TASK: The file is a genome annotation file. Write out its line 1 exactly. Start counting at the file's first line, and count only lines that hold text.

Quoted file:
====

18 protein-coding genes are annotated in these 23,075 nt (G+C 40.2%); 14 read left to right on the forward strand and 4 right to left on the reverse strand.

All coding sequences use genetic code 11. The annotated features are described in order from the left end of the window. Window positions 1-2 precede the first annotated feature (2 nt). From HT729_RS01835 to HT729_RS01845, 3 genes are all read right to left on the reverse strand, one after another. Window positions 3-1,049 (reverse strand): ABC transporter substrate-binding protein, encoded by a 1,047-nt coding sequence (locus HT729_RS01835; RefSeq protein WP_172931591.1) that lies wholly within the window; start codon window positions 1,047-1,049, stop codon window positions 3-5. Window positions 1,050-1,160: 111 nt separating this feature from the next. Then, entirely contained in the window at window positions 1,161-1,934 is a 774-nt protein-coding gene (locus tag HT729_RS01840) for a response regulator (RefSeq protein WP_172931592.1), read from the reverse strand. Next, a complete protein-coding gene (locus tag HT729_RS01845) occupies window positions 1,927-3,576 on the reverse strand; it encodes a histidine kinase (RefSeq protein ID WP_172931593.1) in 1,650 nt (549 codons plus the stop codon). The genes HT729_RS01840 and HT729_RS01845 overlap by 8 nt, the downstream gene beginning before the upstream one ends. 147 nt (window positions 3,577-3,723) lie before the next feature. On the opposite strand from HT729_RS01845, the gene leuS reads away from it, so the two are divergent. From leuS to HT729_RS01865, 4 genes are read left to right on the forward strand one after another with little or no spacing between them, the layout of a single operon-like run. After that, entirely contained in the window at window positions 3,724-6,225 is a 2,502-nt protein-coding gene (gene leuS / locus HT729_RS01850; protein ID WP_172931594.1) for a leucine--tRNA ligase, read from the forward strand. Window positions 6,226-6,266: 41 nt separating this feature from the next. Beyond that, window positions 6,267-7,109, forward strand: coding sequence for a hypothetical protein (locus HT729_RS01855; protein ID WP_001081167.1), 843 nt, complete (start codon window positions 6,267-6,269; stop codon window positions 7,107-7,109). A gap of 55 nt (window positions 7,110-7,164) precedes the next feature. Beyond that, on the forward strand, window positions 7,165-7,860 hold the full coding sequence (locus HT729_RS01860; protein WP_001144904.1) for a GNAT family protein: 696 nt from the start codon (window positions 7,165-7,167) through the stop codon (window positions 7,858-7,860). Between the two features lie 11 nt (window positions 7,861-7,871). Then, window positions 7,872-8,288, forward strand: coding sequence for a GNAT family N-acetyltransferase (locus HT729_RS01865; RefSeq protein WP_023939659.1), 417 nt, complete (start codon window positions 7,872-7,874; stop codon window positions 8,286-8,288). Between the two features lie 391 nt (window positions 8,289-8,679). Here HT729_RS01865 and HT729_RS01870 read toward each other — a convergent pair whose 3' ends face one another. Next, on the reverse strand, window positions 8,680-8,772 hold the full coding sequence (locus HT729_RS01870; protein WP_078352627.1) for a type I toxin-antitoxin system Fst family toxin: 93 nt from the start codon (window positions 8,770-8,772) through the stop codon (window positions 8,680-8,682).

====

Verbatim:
18 protein-coding genes are annotated in these 23,075 nt (G+C 40.2%); 14 read left to right on the forward strand and 4 right to left on the reverse strand.